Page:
My name is Emmanuel, and I am teenager who has been intersted in credit for as long as I could remember.
When I turn 18, I intend to apply for a secured card, and I have been saving for one for about 8 years—I currently have $6,092 saved in my mother's savings account (the money is all mine, by the way). I first started reading about credit and other finance-related subjects at 11, and I am wondering whether the myFICO community can kindly provide me with some personal insights on how not to become a slave to your credit card. (Books can only teach you so much...LOL.)
If you require additional information, please let me know.
P.S. What does "OP" stand for? (I have seen it used in the forums.)
Victoria's Secret Authorized User ($2,050; 12-year-old account), My Children's Place Authorized User ($3,050; 12-year-old account), Sears Mastercard Authorized User ($7,800; 4.5-year-old account), Capital One Bank Authorized User ($1,600; 15-year-old account), Citibank Authorized User ($5,790; 25-year-old account), Chase Rewards Authorized User ($5,500; 15-year-old account), and Shells Gas Card Authorized User ($500; 31-year-old account).
For me, I'd say not spending above your monthly income, and if you have balances on your statements pay them in full to avoid interest. Do not be late on payment deadlines (much like your homeworks). And keep your oldest account/s open.
How to Not Become a Slave to your Credit Card, by Zolomon.
Do not get a credit card if you don't have your own personal income.
Obtain personal income - a job or career.
Obtain a credit card only after you obtain personal income.
Do not spend more than you can pay with your own personal income.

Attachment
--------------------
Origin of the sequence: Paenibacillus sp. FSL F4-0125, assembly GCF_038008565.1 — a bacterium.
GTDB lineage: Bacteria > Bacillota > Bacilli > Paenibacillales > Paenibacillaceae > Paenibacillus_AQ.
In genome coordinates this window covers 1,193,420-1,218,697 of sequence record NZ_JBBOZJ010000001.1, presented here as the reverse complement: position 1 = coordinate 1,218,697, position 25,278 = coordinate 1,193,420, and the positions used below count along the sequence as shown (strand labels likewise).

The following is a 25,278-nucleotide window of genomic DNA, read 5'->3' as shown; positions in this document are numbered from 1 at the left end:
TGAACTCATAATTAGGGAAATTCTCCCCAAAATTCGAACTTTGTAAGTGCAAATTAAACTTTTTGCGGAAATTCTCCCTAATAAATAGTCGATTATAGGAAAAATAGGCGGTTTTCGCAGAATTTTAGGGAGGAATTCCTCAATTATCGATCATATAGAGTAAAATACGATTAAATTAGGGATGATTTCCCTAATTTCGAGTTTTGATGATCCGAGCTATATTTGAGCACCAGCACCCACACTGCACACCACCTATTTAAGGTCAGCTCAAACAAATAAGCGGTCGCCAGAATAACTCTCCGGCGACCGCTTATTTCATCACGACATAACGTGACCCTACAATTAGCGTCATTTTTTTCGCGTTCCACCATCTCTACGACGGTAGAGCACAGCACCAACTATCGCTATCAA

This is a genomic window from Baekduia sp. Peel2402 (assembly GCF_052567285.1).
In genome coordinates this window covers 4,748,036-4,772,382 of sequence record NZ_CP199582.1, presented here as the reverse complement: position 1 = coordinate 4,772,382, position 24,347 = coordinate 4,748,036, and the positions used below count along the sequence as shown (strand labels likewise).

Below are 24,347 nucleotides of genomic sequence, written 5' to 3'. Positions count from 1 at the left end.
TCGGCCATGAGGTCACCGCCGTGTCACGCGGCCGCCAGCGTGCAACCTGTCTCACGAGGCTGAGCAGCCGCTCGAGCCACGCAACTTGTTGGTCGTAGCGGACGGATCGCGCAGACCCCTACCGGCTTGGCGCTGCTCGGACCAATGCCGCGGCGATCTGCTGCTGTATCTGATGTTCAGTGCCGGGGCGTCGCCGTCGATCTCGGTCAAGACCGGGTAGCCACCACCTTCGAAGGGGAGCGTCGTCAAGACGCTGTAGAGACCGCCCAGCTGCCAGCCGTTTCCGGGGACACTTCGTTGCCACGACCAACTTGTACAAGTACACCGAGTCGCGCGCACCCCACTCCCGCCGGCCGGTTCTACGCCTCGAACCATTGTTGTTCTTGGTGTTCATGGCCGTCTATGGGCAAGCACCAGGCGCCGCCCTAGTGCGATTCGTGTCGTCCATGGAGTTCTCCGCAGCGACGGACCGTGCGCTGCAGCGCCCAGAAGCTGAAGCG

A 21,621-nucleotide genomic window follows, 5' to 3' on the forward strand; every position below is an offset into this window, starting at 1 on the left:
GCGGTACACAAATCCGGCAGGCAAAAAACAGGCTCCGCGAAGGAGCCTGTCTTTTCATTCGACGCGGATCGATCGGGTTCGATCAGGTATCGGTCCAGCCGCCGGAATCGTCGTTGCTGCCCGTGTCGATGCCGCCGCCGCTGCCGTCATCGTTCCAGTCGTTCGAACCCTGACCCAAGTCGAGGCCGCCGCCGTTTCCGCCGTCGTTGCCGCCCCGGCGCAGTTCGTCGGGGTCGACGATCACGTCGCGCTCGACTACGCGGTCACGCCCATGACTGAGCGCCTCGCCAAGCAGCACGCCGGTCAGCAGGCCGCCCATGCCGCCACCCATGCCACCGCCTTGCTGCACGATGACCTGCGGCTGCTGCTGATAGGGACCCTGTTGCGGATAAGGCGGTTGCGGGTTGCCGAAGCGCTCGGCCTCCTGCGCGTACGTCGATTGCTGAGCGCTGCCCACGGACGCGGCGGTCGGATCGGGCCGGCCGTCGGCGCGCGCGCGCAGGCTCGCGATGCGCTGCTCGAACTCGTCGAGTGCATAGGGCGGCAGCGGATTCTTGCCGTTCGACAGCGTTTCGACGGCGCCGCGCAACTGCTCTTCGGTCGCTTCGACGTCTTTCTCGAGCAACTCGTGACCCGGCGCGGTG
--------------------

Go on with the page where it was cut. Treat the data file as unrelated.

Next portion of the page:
Do not let interest accrue. Pay in full each month (after the balance has been reported - preferably under 8%).
***Never be late. Never, ever.***
1. Stay in school and study hard, a steady income and stable career is the foundation to all things including your credit profile.
2. Live under your means and continue to save, put your savings to work and earn income while you continue to work and save more, savings (and later investment) is the key to financial independence and early retirement.
3. Don't be in a rush to play the CC game, spend a few years living with a debit card, it will help you develop good spending and payment habits that will carry over once you enter the credit arena.
4. Always PIF and never pay interest, don't charge anything that you can't afford pay off right away, this shouldn't be a problem if you follow #2.
ps OP = Original Poster or Orginal Post. ie You're the OP of the OP.
In addition to everything else that has been said already, some very good advice!
I would not recommend putting that much of your savings into a secured CC. At that age you only need $1K max.
Instead you should open a high yield savings account in your own name. You may have had an interest in credit for longer than it's been availabe to you, but it doesn't mean you should be in a hurry to get it. You have the whole rest of your life to worry about that.
Just remember when you do get a CC, and we all know you will. Just remember always be responsible with it.
Wow....I'm rebuilding and would never put that on a secured card. Save it for a downpayment on a car! Different kinds of loans can help credit and look good on reports..might be worth looking into..whether a car loan or a $500 secured loan. So it might be worth looking into rather than giving that money to a secured card only to wait a year to rebuild your savings back up.
Being an AU on so many cards already, you probably won't even need a secured. You should start getting spammed with snail mail offers the day you turn 18.
Nobody seemed to mention utilization. It's more than just paying in full.
If you have a $500 credit limit and want to make a $450 purchase, that's fine. But, pay it in full before the statement comes out. You don't want your statement reporting a $500 card with a $450 balance. You want the statement balance to be under 9%.( 20% or so if you have to but definitley not 95%.)
So, your $500 credit card should not have a statement balance over $45.
You know how when you get a job or have money, all of a sudden everyone's broke? Or you get a car and all of a sudden everyone else's is broke down? Yeah, that can also happen with credit cards. Don't let friends know you have credit cards. You fall into crap like they will ask you to buy something for them and they'll give you the money back when they get paid on Friday and then Friday comes and they're busy and then they'll see you Monday and then you're chasing them down.
Haha I did and I still have seen it happen even when people mean well.